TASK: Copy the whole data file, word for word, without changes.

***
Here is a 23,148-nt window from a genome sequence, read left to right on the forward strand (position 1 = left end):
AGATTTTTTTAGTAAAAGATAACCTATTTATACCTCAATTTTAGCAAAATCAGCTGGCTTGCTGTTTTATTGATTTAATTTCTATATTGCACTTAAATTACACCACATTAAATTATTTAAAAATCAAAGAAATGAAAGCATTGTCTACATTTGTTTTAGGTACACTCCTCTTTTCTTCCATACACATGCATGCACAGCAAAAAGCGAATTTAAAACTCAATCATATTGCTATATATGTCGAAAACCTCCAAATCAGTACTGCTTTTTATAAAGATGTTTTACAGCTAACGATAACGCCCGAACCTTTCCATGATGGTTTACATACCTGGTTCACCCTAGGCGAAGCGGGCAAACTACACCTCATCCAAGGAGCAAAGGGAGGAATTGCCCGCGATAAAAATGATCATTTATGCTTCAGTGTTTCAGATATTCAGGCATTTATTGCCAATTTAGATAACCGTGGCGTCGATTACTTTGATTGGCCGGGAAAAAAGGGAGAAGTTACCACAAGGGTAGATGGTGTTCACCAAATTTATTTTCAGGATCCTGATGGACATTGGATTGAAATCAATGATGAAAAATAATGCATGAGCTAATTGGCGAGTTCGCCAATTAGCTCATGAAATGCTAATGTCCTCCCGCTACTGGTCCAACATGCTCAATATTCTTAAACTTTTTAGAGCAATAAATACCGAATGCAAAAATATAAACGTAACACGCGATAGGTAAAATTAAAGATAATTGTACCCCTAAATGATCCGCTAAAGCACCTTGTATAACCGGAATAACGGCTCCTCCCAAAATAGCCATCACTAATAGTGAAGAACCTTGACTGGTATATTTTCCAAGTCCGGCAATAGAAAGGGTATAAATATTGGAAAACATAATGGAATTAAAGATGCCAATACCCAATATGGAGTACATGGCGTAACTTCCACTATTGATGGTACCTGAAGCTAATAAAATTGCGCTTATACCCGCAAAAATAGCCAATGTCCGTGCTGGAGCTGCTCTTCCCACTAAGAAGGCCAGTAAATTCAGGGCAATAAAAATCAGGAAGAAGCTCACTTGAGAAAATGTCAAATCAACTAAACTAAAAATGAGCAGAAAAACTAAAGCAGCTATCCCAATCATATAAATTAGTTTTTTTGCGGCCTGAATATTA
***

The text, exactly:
Here is a 23,148-nt window from a genome sequence, read left to right on the forward strand (position 1 = left end):
AGATTTTTTTAGTAAAAGATAACCTATTTATACCTCAATTTTAGCAAAATCAGCTGGCTTGCTGTTTTATTGATTTAATTTCTATATTGCACTTAAATTACACCACATTAAATTATTTAAAAATCAAAGAAATGAAAGCATTGTCTACATTTGTTTTAGGTACACTCCTCTTTTCTTCCATACACATGCATGCACAGCAAAAAGCGAATTTAAAACTCAATCATATTGCTATATATGTCGAAAACCTCCAAATCAGTACTGCTTTTTATAAAGATGTTTTACAGCTAACGATAACGCCCGAACCTTTCCATGATGGTTTACATACCTGGTTCACCCTAGGCGAAGCGGGCAAACTACACCTCATCCAAGGAGCAAAGGGAGGAATTGCCCGCGATAAAAATGATCATTTATGCTTCAGTGTTTCAGATATTCAGGCATTTATTGCCAATTTAGATAACCGTGGCGTCGATTACTTTGATTGGCCGGGAAAAAAGGGAGAAGTTACCACAAGGGTAGATGGTGTTCACCAAATTTATTTTCAGGATCCTGATGGACATTGGATTGAAATCAATGATGAAAAATAATGCATGAGCTAATTGGCGAGTTCGCCAATTAGCTCATGAAATGCTAATGTCCTCCCGCTACTGGTCCAACATGCTCAATATTCTTAAACTTTTTAGAGCAATAAATACCGAATGCAAAAATATAAACGTAACACGCGATAGGTAAAATTAAAGATAATTGTACCCCTAAATGATCCGCTAAAGCACCTTGTATAACCGGAATAACGGCTCCTCCCAAAATAGCCATCACTAATAGTGAAGAACCTTGACTGGTATATTTTCCAAGTCCGGCAATAGAAAGGGTATAAATATTGGAAAACATAATGGAATTAAAGATGCCAATACCCAATATGGAGTACATGGCGTAACTTCCACTATTGATGGTACCTGAAGCTAATAAAATTGCGCTTATACCCGCAAAAATAGCCAATGTCCGTGCTGGAGCTGCTCTTCCCACTAAGAAGGCCAGTAAATTCAGGGCAATAAAAATCAGGAAGAAGCTCACTTGAGAAAATGTCAAATCAACTAAACTAAAAATGAGCAGAAAAACTAAAGCAGCTATCCCAATCATATAAATTAGTTTTTTTGCGGCCTGAATATTA